Asserting a firm commitment towards fiscal prudence, Conservative House Leader Andrew Scheer, emphasized that a Conservative administration under Pierre Poilievre’s stewardship would focus on balancing the budget, eliminating the deficit, and progressively reducing interest rates. He acknowledged, however, that they have not yet stipulated a timeline for these initiatives.
In a candid conversation with CTV’s Question Period’s host Vassy Kapelos on Sunday, Scheer attributed the protracted key interest rate, a 22-year-record, to the fiscal policies of Prime Minister Justin Trudeau.
Scheer insinuated that Trudeau’s fiscal profligacy escalated inflation rates which, in turn, motivated an increase in interest rates. Despite these insinuations, he declined to offer an approximate period by which a Poilievre led government could zero the deficit and reduce the interest rates.
He firmly championed Poilievre’s pragmatic strategy to curb inflationary deficits, claiming that this would ease inflation and enable a corresponding decrease in interest rates.
Expounding on these aspects during the Conservative conference in Quebec City, Scheer built a compelling narrative around Poilievre’s strategic vision, elaborating on it before a significant speech by Poilievre who had assumed leadership of the party almost exactly a year ago.
Highlighting the economic ramifications of Trudeau’s administration, Poilievre made a case for economic inequity by observing that the ones responsible for building Canadians’ homes could not afford to buy homes themselves. This comment underscored the challenging economic landscape and its detrimental impact on affordable housing.
This premise formed the backbone of Scheer’s argument, who emphasized that the Conservative party, under Poilievre’s leadership, was focused on curbing inflation thereby reducing interest rates and enabling Canadians to retain their homes.
Affirming the commitment to this plan, Scheer acknowledged the ultimate goal of achieving a balanced budget, despite declining to establish a timeline. With the Liberals and the NDP’s confidence-and-supply agreement likely to postpone the federal election until 2025, uncertainties prevail.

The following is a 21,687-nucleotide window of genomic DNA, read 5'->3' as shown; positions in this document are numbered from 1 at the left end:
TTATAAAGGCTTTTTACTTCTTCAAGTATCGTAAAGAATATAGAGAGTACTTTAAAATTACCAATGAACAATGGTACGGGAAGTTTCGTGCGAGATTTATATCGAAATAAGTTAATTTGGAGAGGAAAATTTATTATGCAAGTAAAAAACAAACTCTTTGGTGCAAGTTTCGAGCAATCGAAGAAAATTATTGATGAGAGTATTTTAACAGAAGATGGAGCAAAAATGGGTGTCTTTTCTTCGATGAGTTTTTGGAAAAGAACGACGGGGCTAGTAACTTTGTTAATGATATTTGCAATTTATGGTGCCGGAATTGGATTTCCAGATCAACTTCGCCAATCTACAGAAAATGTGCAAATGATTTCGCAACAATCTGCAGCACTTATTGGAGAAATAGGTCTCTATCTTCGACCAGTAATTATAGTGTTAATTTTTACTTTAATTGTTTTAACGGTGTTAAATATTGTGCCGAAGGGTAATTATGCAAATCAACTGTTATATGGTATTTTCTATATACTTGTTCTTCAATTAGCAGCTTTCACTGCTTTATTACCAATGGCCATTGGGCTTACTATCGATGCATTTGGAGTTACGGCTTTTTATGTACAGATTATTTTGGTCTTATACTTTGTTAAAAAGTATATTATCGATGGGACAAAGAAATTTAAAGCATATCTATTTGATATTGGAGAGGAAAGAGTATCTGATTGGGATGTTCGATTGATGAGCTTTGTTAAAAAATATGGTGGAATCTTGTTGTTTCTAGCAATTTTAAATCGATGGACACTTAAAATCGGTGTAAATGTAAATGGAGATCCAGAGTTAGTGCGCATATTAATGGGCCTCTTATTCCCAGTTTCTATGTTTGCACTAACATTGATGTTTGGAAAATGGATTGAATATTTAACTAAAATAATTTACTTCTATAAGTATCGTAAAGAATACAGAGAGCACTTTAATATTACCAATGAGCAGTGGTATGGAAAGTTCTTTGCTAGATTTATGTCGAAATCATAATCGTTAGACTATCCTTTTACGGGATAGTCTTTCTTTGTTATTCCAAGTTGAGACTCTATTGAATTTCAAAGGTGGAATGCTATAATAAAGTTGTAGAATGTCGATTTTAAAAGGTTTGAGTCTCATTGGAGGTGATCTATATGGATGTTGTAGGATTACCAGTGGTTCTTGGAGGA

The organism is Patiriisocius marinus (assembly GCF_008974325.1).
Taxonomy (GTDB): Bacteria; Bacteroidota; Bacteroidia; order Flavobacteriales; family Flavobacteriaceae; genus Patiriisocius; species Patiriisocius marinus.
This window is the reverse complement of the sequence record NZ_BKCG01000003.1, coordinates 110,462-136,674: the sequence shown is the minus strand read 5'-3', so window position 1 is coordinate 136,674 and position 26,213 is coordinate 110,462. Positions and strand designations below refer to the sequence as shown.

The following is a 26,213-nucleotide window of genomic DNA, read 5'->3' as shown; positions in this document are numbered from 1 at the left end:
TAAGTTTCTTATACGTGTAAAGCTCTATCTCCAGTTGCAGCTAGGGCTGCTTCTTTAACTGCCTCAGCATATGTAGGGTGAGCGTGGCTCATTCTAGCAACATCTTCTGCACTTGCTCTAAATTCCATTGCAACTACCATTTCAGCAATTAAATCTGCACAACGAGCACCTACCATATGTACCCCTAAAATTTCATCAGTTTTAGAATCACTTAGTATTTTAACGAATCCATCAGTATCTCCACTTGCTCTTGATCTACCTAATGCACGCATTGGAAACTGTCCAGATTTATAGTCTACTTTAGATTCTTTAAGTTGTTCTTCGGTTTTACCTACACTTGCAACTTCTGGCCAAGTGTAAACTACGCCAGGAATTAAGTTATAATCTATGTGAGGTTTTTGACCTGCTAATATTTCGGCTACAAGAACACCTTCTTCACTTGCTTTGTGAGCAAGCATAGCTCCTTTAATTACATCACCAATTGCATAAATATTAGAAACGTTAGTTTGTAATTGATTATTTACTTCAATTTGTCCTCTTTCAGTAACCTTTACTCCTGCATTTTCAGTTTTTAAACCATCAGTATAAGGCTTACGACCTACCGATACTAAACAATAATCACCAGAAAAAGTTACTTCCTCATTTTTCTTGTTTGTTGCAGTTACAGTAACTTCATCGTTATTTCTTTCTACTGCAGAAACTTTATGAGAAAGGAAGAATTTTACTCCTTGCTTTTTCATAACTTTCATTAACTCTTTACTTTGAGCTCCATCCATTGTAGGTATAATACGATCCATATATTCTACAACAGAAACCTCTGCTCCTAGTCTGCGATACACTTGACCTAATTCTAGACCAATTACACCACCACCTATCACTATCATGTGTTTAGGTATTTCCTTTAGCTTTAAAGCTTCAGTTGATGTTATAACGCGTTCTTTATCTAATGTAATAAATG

However, Scheer is confident that before the next term, Poilievre will divulge an election platform that will be seen by Canadians as a responsible one. Upon persistent requests for specifics, Scheer reassured that the Conservatives have identified futile expenses of the Liberal government – money he referred to as “low-hanging fruit”.
Consequently, he declared the party’s decision to eliminate the Canada Infrastructure Bank and the Asian Infrastructure Bank and critiqued them for failing their mandates, the latter he charged was being utilized to bolster the Chinese government’s influence.
Addressing the escalating housing costs that have predominantly figured in Poilievre’s communications, Scheer assured that the Conservatives are pledged to construct more homes. Furthermore, they are determined to persuade municipalities to accelerate approval processes, penalize deliberate delays and even repurpose several federal structures into housing.
When questioned about meeting the target of 5.8 million new homes by 2030, as per the Canada Mortgage and Housing Corporation (CMHC) report, Scheer remained elusive. Nevertheless, he affirmed his party’s commitment to meet the demands of population growth and asserted that their primary focus will be on pressuring municipalities and implementing other measures to markedly increase the number of existing homes.